As long as Internet Explorer will be around holding onto their share of the market in the world of legacy browsers, you’ll have to face the facts and develop your CSS to work around versions of Internet Explorer 7 and 8. We have had a ray of hope with the shunning of Internet Explorer 6 as it has now begun to join Netscape in the graveyard of browsers past.
In this series on creating a user note-keeping utility, we are using IndexedDB to store user notes on a Web page. In the first two parts of the series we created the IndexedDB database and object store, as well as the initial visible HTML elements in the Web page. In this part we will implement allowing the user to add and delete notes to and from the data store. In the final part of the series we will query the notes and display them within the page.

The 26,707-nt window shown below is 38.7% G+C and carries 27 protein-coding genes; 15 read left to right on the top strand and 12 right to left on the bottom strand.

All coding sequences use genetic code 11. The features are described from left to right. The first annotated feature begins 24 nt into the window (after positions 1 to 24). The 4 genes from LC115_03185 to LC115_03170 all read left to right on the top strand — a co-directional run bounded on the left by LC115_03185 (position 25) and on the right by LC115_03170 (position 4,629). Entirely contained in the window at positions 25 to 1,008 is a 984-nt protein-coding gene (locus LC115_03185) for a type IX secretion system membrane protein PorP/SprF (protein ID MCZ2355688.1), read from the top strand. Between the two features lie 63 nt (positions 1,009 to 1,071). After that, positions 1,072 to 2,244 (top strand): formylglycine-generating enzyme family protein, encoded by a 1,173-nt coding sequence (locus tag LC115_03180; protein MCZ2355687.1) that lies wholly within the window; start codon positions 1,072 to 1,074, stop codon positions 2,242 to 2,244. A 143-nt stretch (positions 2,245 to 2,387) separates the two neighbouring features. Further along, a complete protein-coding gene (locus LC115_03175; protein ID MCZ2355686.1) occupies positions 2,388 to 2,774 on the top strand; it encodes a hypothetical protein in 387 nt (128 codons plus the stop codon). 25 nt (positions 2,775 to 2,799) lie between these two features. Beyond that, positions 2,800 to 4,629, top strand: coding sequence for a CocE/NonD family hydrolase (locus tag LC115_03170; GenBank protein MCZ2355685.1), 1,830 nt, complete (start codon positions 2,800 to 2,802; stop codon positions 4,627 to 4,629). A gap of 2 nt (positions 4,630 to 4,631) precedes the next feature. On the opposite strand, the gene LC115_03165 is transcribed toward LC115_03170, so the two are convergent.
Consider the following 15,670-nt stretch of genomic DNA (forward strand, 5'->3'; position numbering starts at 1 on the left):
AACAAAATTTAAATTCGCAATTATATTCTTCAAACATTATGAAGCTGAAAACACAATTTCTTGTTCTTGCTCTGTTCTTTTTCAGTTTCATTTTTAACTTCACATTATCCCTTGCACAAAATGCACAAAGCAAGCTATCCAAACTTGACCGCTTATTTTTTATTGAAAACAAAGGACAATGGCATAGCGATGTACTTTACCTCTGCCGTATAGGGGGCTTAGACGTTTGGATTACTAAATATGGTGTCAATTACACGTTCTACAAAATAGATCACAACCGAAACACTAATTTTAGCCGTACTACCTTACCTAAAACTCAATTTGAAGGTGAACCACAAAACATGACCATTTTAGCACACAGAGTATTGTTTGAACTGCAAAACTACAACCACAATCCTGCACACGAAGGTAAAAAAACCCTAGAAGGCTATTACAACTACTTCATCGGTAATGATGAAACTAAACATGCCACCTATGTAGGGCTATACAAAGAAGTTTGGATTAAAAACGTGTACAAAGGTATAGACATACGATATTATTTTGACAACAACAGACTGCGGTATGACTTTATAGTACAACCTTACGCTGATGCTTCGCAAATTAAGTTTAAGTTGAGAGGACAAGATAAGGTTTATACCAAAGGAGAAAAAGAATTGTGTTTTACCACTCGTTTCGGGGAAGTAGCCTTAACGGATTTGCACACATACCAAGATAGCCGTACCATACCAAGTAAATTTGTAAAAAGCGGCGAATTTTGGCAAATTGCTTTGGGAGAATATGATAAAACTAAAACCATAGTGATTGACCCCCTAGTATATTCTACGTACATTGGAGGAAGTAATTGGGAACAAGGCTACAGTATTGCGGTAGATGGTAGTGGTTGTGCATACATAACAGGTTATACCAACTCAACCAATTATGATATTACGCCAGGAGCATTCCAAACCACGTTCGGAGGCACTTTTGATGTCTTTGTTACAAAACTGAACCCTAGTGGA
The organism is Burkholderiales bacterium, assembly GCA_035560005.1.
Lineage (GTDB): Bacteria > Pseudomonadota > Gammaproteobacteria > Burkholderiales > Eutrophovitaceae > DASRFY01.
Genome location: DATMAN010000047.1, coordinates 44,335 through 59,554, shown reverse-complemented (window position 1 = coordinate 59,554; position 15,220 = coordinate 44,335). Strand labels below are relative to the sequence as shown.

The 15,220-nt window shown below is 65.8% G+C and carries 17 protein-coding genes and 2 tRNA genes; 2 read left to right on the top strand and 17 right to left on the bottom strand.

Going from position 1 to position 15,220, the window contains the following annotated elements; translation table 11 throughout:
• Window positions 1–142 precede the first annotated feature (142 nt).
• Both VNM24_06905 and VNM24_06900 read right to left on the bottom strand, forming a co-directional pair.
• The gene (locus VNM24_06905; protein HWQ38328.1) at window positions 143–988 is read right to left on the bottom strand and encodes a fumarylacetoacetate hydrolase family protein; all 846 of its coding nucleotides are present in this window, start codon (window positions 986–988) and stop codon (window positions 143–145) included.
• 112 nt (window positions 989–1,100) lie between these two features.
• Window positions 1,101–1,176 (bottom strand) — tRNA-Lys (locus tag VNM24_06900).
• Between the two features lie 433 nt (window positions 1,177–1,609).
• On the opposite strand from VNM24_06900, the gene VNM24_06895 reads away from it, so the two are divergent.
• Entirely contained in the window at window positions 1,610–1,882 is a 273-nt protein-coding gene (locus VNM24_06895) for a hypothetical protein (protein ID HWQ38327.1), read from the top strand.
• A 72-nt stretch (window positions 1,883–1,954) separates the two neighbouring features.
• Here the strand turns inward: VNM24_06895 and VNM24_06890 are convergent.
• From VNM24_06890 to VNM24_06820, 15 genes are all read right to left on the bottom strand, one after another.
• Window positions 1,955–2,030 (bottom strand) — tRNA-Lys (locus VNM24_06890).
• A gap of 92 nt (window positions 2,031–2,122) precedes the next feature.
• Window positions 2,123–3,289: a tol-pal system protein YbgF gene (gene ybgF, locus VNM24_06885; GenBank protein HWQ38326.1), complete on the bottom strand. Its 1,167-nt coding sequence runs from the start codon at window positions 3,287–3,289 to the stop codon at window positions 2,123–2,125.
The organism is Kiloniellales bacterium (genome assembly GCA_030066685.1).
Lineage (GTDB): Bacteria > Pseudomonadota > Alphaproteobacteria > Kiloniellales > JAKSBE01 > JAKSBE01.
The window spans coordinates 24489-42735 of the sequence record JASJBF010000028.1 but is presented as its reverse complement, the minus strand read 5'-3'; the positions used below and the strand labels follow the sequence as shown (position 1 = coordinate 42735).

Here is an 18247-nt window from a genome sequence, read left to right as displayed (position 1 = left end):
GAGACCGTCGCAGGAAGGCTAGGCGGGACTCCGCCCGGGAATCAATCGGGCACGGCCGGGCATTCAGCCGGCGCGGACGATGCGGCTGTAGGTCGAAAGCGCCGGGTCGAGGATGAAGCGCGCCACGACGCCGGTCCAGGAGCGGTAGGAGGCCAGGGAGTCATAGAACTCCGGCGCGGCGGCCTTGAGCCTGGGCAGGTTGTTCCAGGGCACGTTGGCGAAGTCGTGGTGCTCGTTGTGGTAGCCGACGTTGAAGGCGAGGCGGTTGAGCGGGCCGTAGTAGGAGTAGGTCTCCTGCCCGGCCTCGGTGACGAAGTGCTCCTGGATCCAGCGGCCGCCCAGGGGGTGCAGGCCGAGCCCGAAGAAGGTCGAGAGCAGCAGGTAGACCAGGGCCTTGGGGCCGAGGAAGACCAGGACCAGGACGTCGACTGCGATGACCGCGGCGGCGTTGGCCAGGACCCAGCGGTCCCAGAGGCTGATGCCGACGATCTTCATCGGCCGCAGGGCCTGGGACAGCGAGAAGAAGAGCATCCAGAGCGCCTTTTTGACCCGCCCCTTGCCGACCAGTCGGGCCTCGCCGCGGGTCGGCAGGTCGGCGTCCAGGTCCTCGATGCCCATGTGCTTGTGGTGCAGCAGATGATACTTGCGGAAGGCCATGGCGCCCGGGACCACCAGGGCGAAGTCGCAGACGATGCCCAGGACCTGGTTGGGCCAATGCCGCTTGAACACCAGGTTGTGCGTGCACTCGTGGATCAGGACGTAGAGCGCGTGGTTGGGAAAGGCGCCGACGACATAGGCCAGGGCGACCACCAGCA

When it comes to publishing tools, WordPress is most likely on top of the food chain. Its simplicity and ease-of-use is especially favored by publishers and its wide community support by developers makes it particularly attractive for plug-in development. WordPress is also an excellent medium to improve your website’s search engine rankings. The countless number of SEO plugins that have been developed for WordPress are a good start for most people. SEO for WordPress is however slightly different from other platforms. What should you know about WordPress SEO?
If you have started to dive into the wonderful world of CSS preprocessors (LESS or Sass), you might have also heard of Compass. If you haven’t decided on either LESS or Sass, I would make the investment and learn one, or both, of the technologies. It’s well worth the time and will make your coding and development life a lot easier. Today, we’re going to look at Compass, an open-source CSS authoring framework built on Sass.